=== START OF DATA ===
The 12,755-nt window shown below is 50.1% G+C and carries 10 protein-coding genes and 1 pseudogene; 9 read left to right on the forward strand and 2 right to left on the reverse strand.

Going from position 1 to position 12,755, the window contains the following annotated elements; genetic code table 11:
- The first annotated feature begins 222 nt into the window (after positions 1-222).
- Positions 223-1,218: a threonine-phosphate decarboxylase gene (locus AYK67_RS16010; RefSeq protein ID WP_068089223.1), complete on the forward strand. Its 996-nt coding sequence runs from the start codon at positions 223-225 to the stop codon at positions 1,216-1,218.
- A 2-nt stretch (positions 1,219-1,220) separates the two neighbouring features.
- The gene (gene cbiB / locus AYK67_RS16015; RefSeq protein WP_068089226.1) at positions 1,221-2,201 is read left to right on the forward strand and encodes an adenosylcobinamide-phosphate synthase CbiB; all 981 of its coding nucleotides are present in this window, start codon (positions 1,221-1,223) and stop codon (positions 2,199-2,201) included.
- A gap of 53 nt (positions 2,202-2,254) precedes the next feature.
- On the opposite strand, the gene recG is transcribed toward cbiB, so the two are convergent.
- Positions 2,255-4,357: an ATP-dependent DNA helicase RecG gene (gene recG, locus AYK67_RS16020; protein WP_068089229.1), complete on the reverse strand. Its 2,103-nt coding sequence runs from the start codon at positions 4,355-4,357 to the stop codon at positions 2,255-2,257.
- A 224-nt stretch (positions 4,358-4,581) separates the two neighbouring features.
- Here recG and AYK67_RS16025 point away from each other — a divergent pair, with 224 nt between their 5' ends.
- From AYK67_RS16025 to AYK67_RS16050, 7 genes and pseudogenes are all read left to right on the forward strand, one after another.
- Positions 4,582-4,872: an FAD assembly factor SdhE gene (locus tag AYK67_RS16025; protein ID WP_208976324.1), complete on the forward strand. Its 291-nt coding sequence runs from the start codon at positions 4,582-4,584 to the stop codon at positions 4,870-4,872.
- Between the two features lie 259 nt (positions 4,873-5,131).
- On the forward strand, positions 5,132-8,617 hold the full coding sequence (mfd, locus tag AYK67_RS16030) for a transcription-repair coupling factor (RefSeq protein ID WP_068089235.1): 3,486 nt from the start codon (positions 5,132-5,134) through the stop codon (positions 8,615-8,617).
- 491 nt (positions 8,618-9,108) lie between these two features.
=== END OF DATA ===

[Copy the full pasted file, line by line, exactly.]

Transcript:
The 12,755-nt window shown below is 50.1% G+C and carries 10 protein-coding genes and 1 pseudogene; 9 read left to right on the forward strand and 2 right to left on the reverse strand.

Going from position 1 to position 12,755, the window contains the following annotated elements; genetic code table 11:
- The first annotated feature begins 222 nt into the window (after positions 1-222).
- Positions 223-1,218: a threonine-phosphate decarboxylase gene (locus AYK67_RS16010; RefSeq protein ID WP_068089223.1), complete on the forward strand. Its 996-nt coding sequence runs from the start codon at positions 223-225 to the stop codon at positions 1,216-1,218.
- A 2-nt stretch (positions 1,219-1,220) separates the two neighbouring features.
- The gene (gene cbiB / locus AYK67_RS16015; RefSeq protein WP_068089226.1) at positions 1,221-2,201 is read left to right on the forward strand and encodes an adenosylcobinamide-phosphate synthase CbiB; all 981 of its coding nucleotides are present in this window, start codon (positions 1,221-1,223) and stop codon (positions 2,199-2,201) included.
- A gap of 53 nt (positions 2,202-2,254) precedes the next feature.
- On the opposite strand, the gene recG is transcribed toward cbiB, so the two are convergent.
- Positions 2,255-4,357: an ATP-dependent DNA helicase RecG gene (gene recG, locus AYK67_RS16020; protein WP_068089229.1), complete on the reverse strand. Its 2,103-nt coding sequence runs from the start codon at positions 4,355-4,357 to the stop codon at positions 2,255-2,257.
- A 224-nt stretch (positions 4,358-4,581) separates the two neighbouring features.
- Here recG and AYK67_RS16025 point away from each other — a divergent pair, with 224 nt between their 5' ends.
- From AYK67_RS16025 to AYK67_RS16050, 7 genes and pseudogenes are all read left to right on the forward strand, one after another.
- Positions 4,582-4,872: an FAD assembly factor SdhE gene (locus tag AYK67_RS16025; protein ID WP_208976324.1), complete on the forward strand. Its 291-nt coding sequence runs from the start codon at positions 4,582-4,584 to the stop codon at positions 4,870-4,872.
- Between the two features lie 259 nt (positions 4,873-5,131).
- On the forward strand, positions 5,132-8,617 hold the full coding sequence (mfd, locus tag AYK67_RS16030) for a transcription-repair coupling factor (RefSeq protein ID WP_068089235.1): 3,486 nt from the start codon (positions 5,132-5,134) through the stop codon (positions 8,615-8,617).
- 491 nt (positions 8,618-9,108) lie between these two features.